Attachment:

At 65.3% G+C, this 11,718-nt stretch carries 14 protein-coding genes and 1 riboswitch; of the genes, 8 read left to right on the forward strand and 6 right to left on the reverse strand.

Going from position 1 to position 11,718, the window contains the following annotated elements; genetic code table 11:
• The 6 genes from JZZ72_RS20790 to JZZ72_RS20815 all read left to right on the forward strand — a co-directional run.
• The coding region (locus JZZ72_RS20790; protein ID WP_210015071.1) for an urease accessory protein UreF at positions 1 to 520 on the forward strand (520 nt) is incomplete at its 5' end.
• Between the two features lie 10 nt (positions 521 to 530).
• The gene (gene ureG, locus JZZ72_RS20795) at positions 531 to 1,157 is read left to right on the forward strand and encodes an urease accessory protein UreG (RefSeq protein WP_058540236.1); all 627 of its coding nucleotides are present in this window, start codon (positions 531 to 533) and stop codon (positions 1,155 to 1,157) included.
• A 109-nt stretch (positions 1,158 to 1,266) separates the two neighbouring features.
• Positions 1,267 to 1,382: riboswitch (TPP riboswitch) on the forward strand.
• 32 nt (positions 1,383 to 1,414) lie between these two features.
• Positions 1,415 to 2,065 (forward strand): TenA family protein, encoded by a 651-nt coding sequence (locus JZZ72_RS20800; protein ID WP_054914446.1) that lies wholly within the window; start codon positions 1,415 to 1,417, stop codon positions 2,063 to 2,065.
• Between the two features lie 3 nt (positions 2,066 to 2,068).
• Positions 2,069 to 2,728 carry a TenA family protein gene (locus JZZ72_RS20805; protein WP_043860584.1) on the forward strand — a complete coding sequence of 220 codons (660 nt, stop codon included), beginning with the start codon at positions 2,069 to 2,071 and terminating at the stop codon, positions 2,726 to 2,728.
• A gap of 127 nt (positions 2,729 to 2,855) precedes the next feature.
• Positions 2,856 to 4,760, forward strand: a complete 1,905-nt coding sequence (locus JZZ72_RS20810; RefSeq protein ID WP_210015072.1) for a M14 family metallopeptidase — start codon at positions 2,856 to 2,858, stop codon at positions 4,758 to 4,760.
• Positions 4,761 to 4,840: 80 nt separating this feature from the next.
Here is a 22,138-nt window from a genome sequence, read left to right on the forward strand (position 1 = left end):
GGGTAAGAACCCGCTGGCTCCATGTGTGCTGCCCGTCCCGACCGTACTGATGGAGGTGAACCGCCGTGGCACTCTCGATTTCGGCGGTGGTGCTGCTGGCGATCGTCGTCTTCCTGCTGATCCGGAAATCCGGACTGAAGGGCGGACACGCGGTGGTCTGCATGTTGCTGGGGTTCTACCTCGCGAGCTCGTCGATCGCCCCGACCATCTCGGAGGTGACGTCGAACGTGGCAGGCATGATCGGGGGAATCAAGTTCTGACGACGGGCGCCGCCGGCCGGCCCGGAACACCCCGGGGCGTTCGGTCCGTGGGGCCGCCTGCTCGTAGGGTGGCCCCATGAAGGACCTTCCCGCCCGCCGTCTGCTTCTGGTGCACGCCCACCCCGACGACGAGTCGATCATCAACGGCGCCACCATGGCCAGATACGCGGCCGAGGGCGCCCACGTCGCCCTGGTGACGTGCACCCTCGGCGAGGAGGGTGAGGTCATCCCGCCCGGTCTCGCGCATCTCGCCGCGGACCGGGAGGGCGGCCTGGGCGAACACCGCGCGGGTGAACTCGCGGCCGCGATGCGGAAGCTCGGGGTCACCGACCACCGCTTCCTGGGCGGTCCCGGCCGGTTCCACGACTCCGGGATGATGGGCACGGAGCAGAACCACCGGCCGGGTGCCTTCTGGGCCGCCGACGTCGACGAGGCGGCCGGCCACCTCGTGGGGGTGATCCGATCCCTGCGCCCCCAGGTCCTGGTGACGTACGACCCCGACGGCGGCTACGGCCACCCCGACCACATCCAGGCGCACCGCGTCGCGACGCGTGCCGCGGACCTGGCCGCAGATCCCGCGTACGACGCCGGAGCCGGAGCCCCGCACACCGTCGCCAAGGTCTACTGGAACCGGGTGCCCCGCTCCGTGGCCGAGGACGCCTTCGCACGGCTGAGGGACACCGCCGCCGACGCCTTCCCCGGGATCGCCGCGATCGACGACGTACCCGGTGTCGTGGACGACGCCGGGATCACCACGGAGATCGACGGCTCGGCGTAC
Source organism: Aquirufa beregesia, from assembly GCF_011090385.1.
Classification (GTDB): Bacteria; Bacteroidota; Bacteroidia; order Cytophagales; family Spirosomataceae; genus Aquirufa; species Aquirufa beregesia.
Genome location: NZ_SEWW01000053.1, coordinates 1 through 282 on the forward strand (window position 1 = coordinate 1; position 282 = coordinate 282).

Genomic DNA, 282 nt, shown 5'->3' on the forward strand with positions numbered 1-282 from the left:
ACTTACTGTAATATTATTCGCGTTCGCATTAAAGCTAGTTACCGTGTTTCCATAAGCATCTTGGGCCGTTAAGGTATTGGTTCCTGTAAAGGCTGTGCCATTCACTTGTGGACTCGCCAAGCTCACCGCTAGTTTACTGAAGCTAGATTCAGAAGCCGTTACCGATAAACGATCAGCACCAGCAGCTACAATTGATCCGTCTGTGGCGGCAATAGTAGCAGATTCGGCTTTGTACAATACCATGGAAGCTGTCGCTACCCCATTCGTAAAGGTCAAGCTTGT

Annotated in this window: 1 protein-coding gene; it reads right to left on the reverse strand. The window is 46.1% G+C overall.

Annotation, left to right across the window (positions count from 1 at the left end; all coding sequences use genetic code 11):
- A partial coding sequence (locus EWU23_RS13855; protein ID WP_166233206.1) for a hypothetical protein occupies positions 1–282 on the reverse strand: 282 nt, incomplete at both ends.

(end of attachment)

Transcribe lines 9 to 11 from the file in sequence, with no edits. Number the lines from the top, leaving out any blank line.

• 32 nt (positions 1,383 to 1,414) lie between these two features.
• Positions 1,415 to 2,065 (forward strand): TenA family protein, encoded by a 651-nt coding sequence (locus JZZ72_RS20800; protein ID WP_054914446.1) that lies wholly within the window; start codon positions 1,415 to 1,417, stop codon positions 2,063 to 2,065.
• Between the two features lie 3 nt (positions 2,066 to 2,068).